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Official Review by Robert Pryce, Stadium Journey Special Correspondent
The Hawthorns has been the home for West Bromwich Albion football club since 1900. It has a capacity of 27,000. It is the sixth ground used by the club.
In 1949 the ground installed the first ever electronic turnstile aggregator, in order to automatically calculate attendance. Following the Taylor Report, the ground became all-seated with first the Smethwick End and then the Birmingham Road End terraces being demolished and replaced by all-seater stands, giving it a capacity of more than 25,000. In 2001 the Rainbow Stand was replaced by the new larger East Stand. In 2002 the club was the first to install big screens in the widescreen format. Later that year they hosted the first ever Premier League match at the stadium, a 1-3 defeat to Leeds United.
The stadium is located in West Bromwich, Sandwell, just outside the major city of Birmingham.
The FANFARE scale is our metric device for rating each stadium experience. It covers the following:
Each area is rated from 0 to 5 stars with 5 being the best. The overall composite score is the "FANFARE Score".
The Hawthorns have one of the better selections I have come across at football grounds in England. Burgers and hot dogs cost £3.30, pizza and pies cost £3.00, chips cost £2.50 and assorted snacks cost from £1.20. Hot and soft drinks come at a price of £2.00, and water is £1.80.
Lager and different ciders cost from £3.60, a spirit with mixer costs £4.00 and wine costs £3.30.
The Balti Pie (curried chicken) is recommended and meal deals are available too. Be prepared to queue though as lines can get very long, either leave a few minutes before the end of the half or go at a different time. Food and soft drinks can be taken back into the ground but alcoholic drinks must be consumed in the concourse.
In the stadium there is plenty of noise from the home and away ends. Two big screens show replays as well. Leg space is slightly cramped especially if you are tall. Concourses are narrow so can be quite cramped at halftime or pregame. Views of the game are great from any seat and you are never far away from the action.
There are electronic ticket scanners at the turnstiles when entering the ground resulting in quick queue times.
In the immediate vicinity of the ground there is very little on offer. A McDonalds is across the road from the ground but apart from that you are a bit stuck if you want pre-match food or drinks. However with Birmingham so close, it's recommended to go into the city before or after a game and visit its many pubs, restaurants or shops.
The West Brom fans usually fill the stadium and are close to sell out each and every game. They also make plenty of noise. The acoustics in the stadium helps this and with a good away following at a game the atmosphere can be electric. The fans from the Black Country can be very friendly as well, joking about poor results and are willing to help a fellow fan with any information that is needed.
As the Hawthorns is located just outside of Birmingham there are plenty of transport links to the ground. A train station, 'Hawthorns,' is just a five minute walk away from the ground and can be reached from Moor Street or Snow Hill stations which are in the middle of Birmingham and easy to get too. Trains take less than 10 minutes.
The stadium is situated just off the motorway, leave the M5 at junction 1 and take the sign for the A41 East. You should end up at the stadium.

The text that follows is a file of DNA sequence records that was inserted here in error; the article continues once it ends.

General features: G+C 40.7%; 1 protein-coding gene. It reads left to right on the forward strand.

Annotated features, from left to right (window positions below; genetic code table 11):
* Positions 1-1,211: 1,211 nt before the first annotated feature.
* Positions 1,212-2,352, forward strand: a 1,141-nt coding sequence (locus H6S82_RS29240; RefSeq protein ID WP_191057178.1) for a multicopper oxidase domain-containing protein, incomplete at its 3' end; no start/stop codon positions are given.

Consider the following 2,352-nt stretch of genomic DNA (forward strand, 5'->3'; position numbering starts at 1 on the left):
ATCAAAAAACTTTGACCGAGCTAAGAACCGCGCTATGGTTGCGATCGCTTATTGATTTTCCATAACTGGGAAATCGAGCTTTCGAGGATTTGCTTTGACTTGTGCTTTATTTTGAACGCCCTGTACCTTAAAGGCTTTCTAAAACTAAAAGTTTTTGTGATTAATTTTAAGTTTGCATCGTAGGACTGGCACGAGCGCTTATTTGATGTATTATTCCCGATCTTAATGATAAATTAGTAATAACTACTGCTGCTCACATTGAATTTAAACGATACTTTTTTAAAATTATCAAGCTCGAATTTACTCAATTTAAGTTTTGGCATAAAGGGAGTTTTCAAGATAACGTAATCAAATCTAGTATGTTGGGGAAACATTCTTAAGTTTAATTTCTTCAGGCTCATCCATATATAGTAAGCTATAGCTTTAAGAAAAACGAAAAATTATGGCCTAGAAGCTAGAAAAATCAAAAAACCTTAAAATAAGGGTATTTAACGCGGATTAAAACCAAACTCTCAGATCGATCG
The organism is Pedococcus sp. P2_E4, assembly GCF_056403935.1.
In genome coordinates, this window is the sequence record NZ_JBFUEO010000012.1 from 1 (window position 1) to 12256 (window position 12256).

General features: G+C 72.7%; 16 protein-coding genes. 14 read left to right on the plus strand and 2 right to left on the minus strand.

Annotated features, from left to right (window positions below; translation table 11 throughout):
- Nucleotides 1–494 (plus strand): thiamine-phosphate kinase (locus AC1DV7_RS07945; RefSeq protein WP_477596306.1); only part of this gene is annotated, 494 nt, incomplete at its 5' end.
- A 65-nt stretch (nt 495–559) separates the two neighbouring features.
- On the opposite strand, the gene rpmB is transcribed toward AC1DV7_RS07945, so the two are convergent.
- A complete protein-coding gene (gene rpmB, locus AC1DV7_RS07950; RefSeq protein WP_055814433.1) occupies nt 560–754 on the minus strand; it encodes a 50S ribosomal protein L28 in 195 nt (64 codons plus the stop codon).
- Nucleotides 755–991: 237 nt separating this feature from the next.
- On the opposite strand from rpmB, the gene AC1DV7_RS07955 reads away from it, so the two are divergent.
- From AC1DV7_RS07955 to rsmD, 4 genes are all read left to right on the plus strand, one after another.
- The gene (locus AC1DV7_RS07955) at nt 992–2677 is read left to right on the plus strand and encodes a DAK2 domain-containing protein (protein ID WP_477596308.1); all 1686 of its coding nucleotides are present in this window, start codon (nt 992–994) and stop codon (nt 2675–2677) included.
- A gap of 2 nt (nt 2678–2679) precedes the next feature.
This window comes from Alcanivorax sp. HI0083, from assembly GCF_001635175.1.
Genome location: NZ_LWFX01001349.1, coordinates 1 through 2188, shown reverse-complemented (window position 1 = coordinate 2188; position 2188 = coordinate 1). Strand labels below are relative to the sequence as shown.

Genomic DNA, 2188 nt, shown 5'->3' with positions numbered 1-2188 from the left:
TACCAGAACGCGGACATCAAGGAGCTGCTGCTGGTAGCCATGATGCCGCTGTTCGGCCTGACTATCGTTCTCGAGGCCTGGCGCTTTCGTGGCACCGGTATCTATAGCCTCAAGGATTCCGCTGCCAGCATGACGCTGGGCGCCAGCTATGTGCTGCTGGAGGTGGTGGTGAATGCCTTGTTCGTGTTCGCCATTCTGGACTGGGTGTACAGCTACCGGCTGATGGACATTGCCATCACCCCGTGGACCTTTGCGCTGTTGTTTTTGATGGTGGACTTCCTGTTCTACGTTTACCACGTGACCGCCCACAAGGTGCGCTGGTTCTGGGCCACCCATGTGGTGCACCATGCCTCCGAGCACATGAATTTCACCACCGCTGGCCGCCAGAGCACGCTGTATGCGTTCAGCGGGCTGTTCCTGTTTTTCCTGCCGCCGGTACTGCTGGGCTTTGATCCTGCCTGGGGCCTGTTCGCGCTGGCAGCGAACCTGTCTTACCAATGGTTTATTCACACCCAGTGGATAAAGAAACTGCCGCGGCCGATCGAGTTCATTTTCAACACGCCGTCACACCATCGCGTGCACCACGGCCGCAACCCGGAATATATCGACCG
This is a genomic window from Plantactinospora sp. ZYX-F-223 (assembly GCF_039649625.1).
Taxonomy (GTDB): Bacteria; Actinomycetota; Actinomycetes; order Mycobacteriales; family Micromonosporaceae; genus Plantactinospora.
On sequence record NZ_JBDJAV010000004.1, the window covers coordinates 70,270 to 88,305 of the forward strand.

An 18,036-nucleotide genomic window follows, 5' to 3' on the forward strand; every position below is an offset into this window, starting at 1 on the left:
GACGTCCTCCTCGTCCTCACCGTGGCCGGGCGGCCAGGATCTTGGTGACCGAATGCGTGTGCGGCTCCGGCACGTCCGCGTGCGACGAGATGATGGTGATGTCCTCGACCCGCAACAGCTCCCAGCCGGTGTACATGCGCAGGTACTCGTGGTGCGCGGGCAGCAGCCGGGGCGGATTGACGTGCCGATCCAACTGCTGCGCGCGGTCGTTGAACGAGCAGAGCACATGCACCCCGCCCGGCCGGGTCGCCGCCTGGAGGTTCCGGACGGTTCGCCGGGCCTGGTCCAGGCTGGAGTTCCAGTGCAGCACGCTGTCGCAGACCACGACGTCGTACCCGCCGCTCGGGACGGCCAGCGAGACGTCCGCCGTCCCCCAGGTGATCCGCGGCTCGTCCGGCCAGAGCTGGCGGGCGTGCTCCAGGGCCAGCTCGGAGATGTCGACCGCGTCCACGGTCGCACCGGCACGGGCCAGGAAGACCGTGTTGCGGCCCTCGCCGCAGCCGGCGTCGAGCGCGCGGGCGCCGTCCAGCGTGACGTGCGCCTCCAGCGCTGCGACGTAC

There is plenty of parking around the ground and costs around £5. I would advise getting there early though to avoid missing out on a space.
Toilets are clean and there is also plenty of help and access for disabled people as well.
One warning though, the return train can be hard to catch and waiting times are very long as the station is small. Check timetables on the National Rail website.
There are two categories for ticket prices. Games against smaller opposition cost £25 which is very reasonable for a Premier league game. Ticket prices for category 'A' games though which are against the likes of Arsenal, Aston Villa and Liverpool cost a high £40.
Concession tickets for children, seniors and students bring these prices down.
All info on when tickets go on sale to the general public and further prices can be found on the club website.
There is a fan shop which sells all the normal merchandise one would find in a club shop. There are also plenty of VIP boxes if you want a higher level of experience. You can also buy a programme from inside or outside the ground and these cost £3.00.
Member Review by Anluanhennigan
The Hawthorns has been the home of West Bromwich Albion since 1900, the club having been founded 22 years earlier by the workers of George Salter's spring works. An original member of the Football League, it is steeped in the tradition of English football.
The club has emerged from the financial destitution and acrimony of the 1990s to become a pall-bearer of aesthetically pleasing Premier League football. The replacement of the Rainbow Stand by the East Stand in 2001 represents the most recent development of the ground, making it all-seater and bringing it into line with the majority of modern stadia.
Plans have long been mooted for further development and an increase in capacity. They have been stymied however by the club's intermittent relationship with England's top division. West Brom have earned a reputation as a "yo-yo" club, having gone through a number of promotions and relegations in the last decade.
However, they have stayed within their means, bought players efficiently and smartly and maintained a marvellous footballing philosophy. The 2010-11 season looks like it might finally be a vindication of that strategy with West Brom establishing themselves firmly in the Premier League.
152 Roebuck St
West Bromwich, England B70 6RD
0121 553 2866
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